Develop a final project on an adaptation from page to film that you haven’t yet written about. I would prefer you study an adaptation of something we haven’t read/viewed in class, but if that’s not realistic for you, you can work in more depth and find additional sources about a book/film we studied in class, as long as it’s not the subject of your Hot Seat or Critique (so you do need to work with material you haven’t written about before in this class). Think of this as a proposal and annotated bibliography of sources for a “Hot Seat” style of presentation, but you’ll submit the PPT slides on Canvas instead of presenting in person.
After you have chosen a topic, read the original and watched the film, read/annotate your 3 sources, post PPT, Google slides, imovie or other presentation link with your “findings” as a final project.
Potential topics: Use a critical reading from the course as a starting point plus at least one review of a film/literature adaptation of your choice. You may find up to 3 other sources that enhance a specific way to “read” this film in terms of adaptation.
Open with a project statement and scene analysis (500 words) introducing your topic, and analyzing a specific scene that shows your major points regarding adaptation. This is the first step to writing the presentation and developing a bibliography.
Sample topics (not comprehensive, just some starting ideas):
Comic Books/Graphic Novels: How do these types of films appeal to viewers through serialization? How do they translate camera angels, filters, and other visual film styles into animation?
Novels to film: How dos an adaptation adapt a full-length novel into a 2 hour visual experience? What stays or gets lots? How doe sthe adaptation use memory on film, space/time on film, method acting or another style we have studied?
Short story to film: How does a specific adaptation develop a full-length film out of a short story? How do characters or space evolve? What scenes demonstrate that visual adaptations are a different work of art than a narrative driven version?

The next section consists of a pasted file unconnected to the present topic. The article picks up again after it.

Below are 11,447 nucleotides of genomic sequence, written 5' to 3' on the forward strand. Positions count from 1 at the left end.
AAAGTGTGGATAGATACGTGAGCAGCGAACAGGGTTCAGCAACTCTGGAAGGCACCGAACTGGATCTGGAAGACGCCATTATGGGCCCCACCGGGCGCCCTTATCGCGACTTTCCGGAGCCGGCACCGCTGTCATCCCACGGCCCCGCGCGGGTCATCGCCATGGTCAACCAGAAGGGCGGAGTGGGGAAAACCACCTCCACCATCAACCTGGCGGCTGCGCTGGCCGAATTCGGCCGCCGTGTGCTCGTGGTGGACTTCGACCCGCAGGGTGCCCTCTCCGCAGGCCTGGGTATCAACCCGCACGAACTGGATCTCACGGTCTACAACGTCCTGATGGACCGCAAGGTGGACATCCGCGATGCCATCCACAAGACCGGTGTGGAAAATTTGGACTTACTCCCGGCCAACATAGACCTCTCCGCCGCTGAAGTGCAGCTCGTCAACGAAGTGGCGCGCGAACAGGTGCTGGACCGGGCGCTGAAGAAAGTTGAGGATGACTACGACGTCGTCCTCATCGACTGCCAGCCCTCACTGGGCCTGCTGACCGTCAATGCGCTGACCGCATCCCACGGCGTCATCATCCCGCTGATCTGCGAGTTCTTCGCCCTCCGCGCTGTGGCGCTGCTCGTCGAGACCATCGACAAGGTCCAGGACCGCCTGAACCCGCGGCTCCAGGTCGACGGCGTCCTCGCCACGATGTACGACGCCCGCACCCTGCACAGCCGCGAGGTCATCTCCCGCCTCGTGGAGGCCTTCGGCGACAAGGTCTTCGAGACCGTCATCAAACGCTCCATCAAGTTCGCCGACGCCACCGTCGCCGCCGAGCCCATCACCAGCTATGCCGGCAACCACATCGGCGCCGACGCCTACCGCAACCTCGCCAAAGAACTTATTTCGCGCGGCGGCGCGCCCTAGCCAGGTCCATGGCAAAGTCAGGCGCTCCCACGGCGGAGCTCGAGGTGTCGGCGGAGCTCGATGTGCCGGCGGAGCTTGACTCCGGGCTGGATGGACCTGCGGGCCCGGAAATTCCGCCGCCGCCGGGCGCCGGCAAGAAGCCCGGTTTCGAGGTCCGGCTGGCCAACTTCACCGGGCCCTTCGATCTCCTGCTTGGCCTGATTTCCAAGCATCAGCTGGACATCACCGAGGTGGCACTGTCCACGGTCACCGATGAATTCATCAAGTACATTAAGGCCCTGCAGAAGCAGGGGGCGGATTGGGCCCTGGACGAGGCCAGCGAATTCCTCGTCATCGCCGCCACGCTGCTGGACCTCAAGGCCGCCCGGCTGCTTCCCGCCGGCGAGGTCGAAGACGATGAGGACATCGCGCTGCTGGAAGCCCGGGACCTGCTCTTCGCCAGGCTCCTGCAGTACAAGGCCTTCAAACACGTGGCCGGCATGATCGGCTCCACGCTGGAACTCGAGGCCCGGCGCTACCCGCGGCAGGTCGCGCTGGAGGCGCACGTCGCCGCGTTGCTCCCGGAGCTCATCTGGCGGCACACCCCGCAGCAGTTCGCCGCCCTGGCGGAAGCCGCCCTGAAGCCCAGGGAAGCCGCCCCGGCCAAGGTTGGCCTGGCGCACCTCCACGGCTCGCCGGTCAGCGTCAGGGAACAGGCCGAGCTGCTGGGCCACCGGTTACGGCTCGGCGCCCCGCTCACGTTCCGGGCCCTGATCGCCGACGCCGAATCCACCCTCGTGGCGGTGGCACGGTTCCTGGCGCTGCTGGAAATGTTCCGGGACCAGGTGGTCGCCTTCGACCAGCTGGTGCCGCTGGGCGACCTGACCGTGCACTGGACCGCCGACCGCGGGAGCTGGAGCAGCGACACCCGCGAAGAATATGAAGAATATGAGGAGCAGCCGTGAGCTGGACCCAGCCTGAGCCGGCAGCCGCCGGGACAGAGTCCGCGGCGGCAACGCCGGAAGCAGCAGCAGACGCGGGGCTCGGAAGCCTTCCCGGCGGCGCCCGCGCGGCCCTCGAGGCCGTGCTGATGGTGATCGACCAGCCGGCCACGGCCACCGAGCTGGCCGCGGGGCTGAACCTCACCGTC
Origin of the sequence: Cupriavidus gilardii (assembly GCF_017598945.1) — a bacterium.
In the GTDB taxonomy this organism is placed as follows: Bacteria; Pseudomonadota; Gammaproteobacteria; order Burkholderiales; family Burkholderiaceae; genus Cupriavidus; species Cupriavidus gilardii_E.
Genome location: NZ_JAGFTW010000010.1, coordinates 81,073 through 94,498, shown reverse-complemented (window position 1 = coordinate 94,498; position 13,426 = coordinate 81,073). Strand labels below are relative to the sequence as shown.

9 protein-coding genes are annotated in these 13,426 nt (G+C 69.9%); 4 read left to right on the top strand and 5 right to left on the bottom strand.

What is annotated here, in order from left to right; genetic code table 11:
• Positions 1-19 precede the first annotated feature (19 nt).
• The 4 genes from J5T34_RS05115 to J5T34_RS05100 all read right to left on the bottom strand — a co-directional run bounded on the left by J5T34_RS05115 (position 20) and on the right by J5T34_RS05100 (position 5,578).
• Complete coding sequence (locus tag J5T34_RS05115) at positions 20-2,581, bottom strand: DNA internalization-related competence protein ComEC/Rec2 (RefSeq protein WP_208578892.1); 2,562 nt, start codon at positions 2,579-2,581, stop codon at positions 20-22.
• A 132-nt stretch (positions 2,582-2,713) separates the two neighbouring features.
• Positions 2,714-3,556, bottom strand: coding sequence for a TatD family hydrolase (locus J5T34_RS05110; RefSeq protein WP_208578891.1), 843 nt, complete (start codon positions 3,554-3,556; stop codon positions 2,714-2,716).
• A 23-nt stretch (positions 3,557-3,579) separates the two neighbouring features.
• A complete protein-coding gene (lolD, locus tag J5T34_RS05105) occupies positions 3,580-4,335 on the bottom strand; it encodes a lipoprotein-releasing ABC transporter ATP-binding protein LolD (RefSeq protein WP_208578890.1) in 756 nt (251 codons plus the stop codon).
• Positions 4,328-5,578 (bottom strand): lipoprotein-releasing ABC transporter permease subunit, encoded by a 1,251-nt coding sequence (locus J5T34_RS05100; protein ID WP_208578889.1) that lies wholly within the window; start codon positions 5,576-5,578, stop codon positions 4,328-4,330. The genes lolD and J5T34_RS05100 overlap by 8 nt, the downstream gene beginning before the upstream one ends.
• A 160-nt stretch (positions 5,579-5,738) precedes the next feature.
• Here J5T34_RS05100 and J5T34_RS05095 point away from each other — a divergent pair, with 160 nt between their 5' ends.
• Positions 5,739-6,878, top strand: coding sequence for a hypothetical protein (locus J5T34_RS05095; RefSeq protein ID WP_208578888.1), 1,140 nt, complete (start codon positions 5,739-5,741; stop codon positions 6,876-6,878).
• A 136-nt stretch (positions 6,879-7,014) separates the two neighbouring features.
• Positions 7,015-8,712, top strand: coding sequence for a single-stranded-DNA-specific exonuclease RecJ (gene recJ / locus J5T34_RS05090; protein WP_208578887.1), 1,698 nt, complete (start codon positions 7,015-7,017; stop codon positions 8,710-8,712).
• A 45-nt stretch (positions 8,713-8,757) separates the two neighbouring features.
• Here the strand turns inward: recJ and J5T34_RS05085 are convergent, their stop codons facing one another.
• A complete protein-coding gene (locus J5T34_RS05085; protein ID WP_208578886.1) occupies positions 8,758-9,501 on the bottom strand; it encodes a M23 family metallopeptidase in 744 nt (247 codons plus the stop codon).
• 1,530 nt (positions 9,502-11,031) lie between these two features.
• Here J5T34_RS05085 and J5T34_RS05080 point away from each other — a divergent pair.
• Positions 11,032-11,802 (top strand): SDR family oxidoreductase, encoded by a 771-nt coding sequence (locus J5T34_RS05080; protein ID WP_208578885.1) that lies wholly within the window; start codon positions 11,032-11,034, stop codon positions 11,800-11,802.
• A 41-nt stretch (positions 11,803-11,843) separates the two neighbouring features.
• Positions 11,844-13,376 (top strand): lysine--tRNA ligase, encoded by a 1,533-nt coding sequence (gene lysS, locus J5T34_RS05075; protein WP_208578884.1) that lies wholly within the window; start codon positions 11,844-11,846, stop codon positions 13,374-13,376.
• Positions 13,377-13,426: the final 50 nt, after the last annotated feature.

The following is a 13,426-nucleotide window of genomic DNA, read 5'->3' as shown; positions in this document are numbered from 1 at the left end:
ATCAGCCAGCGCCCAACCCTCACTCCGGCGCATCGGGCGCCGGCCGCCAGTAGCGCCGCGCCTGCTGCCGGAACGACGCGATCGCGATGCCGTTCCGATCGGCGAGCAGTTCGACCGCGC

Creative non-fiction to film: How does this genre use stories from memoir or history to craft an impact on a visual audience? Taking a work like The Perfect Storm by Sebastian Junger, Blackhawk Down by Mark Bowden or Into the Wild by Jon Krakauer examine how the genre of non-fiction is adapted into film, and how the notion of “non-fiction” might influence the structure of the story or the experience of the audience.
Othello/Twelfth Night/Taming of the Shrew (any Shakespeare film): How do adaptations use Shakespeare to appeal to a mass audience? How does one specific “teen Shakespeare” adapation work?
Sample source entry for a review on a bibliography
Flint, Peter. “Alfred Hitchcock Dies; A Master of Suspense” New York Times (30 Apr 1980) A1. ProQuest Historical Newspapers. Web. 13 Feb 2013.
Sample source annotation: This article in the New York Times gives a good oveview of Hitchcock’s life and career and lets me argue that his auteur style is easily evident in his film Rebecca, adapted from Daphne DuMaurier’s novel. Flint locates several hallmarks of Hitchcock’s work that I will analyze in Rebecca: the sense of a “woman in peril,” the use of extreme low and high angles to make the viewer disoriented, and the use of music and silence to heighten suspense. These 3 hallmarks are all found in his earliest U.S. film release, Rebecca. The New York Times is a widely respected publication, and I found this article in the library databases, so I know it’s a credible academic source.